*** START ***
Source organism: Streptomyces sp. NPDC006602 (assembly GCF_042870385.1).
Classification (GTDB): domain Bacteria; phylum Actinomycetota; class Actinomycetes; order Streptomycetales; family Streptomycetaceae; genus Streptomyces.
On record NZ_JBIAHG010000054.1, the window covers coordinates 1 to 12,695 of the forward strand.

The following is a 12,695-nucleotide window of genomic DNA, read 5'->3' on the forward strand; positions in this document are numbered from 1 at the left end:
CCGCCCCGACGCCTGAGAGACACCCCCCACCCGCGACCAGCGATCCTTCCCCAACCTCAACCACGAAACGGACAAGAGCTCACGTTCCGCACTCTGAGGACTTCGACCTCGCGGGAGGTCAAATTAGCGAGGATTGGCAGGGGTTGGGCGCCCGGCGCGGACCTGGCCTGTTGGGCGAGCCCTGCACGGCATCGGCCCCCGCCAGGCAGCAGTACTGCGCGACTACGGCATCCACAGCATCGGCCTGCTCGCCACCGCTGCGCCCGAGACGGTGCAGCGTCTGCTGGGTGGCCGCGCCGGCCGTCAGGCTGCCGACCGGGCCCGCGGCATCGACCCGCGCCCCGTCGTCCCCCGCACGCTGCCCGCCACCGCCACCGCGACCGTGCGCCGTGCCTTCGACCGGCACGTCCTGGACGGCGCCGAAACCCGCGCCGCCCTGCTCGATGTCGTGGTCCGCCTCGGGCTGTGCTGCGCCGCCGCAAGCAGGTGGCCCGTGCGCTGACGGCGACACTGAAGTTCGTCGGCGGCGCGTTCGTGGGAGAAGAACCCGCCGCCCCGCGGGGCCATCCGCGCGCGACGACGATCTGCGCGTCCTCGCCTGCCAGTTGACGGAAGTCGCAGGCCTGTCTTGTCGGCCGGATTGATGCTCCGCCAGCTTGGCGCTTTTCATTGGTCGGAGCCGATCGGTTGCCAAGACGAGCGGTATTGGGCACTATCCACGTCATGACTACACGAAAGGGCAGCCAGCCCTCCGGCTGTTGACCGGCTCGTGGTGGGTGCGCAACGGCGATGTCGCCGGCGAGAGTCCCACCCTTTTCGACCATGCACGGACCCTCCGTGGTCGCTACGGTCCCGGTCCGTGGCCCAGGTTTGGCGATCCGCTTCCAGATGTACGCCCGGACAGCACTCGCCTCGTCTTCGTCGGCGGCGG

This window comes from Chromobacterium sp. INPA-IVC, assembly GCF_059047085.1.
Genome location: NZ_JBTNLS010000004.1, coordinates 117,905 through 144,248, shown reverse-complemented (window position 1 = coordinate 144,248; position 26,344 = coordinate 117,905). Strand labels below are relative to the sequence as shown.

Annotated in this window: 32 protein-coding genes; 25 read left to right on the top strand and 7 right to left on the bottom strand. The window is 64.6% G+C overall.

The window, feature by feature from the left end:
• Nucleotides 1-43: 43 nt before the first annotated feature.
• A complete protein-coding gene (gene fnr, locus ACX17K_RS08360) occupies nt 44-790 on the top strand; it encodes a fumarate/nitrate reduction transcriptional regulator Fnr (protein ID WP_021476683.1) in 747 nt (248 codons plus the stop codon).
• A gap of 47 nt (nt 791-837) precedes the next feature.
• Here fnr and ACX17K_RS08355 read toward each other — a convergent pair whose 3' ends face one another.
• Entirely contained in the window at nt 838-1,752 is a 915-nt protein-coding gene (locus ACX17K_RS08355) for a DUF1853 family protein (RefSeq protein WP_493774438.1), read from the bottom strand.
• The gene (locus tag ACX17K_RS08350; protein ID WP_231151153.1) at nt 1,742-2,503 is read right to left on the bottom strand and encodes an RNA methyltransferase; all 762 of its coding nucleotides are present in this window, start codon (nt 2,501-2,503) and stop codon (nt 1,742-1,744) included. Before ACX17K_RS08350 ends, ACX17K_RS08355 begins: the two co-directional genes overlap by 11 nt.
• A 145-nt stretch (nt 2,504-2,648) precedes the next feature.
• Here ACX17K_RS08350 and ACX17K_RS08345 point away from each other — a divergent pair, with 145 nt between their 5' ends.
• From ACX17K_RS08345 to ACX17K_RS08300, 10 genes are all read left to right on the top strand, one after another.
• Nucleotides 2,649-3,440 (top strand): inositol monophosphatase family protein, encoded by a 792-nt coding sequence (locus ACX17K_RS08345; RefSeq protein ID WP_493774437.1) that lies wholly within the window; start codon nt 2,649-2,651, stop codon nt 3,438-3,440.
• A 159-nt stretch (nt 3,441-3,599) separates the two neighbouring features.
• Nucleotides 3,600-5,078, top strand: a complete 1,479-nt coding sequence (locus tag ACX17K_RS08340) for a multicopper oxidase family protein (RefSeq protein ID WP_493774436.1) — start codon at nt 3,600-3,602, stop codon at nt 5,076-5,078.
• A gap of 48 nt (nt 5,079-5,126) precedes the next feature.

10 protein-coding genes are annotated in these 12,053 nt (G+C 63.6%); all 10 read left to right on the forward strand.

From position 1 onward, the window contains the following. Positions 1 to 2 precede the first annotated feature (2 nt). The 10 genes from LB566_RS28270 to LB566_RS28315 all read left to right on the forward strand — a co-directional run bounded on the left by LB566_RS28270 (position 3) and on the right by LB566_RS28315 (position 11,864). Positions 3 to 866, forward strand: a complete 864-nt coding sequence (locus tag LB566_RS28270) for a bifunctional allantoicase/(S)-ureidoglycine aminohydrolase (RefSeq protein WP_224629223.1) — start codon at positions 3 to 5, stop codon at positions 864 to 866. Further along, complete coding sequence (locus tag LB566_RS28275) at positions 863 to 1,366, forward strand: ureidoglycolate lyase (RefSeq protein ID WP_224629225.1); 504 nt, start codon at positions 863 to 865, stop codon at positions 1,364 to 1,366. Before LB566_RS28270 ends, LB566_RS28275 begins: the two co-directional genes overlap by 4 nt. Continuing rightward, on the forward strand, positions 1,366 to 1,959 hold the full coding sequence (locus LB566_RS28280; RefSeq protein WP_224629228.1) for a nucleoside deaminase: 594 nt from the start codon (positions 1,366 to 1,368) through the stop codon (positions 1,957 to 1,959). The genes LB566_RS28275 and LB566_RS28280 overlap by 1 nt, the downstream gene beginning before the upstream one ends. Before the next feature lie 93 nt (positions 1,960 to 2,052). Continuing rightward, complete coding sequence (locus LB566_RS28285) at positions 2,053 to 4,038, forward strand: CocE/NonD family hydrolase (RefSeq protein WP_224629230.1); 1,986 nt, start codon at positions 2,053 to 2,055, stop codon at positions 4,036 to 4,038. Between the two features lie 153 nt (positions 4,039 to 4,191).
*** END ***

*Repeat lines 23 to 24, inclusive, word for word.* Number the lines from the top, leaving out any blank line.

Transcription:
10 protein-coding genes are annotated in these 12,053 nt (G+C 63.6%); all 10 read left to right on the forward strand.

From position 1 onward, the window contains the following. Positions 1 to 2 precede the first annotated feature (2 nt). The 10 genes from LB566_RS28270 to LB566_RS28315 all read left to right on the forward strand — a co-directional run bounded on the left by LB566_RS28270 (position 3) and on the right by LB566_RS28315 (position 11,864). Positions 3 to 866, forward strand: a complete 864-nt coding sequence (locus tag LB566_RS28270) for a bifunctional allantoicase/(S)-ureidoglycine aminohydrolase (RefSeq protein WP_224629223.1) — start codon at positions 3 to 5, stop codon at positions 864 to 866. Further along, complete coding sequence (locus tag LB566_RS28275) at positions 863 to 1,366, forward strand: ureidoglycolate lyase (RefSeq protein ID WP_224629225.1); 504 nt, start codon at positions 863 to 865, stop codon at positions 1,364 to 1,366. Before LB566_RS28270 ends, LB566_RS28275 begins: the two co-directional genes overlap by 4 nt. Continuing rightward, on the forward strand, positions 1,366 to 1,959 hold the full coding sequence (locus LB566_RS28280; RefSeq protein WP_224629228.1) for a nucleoside deaminase: 594 nt from the start codon (positions 1,366 to 1,368) through the stop codon (positions 1,957 to 1,959). The genes LB566_RS28275 and LB566_RS28280 overlap by 1 nt, the downstream gene beginning before the upstream one ends. Before the next feature lie 93 nt (positions 1,960 to 2,052). Continuing rightward, complete coding sequence (locus LB566_RS28285) at positions 2,053 to 4,038, forward strand: CocE/NonD family hydrolase (RefSeq protein WP_224629230.1); 1,986 nt, start codon at positions 2,053 to 2,055, stop codon at positions 4,036 to 4,038. Between the two features lie 153 nt (positions 4,039 to 4,191).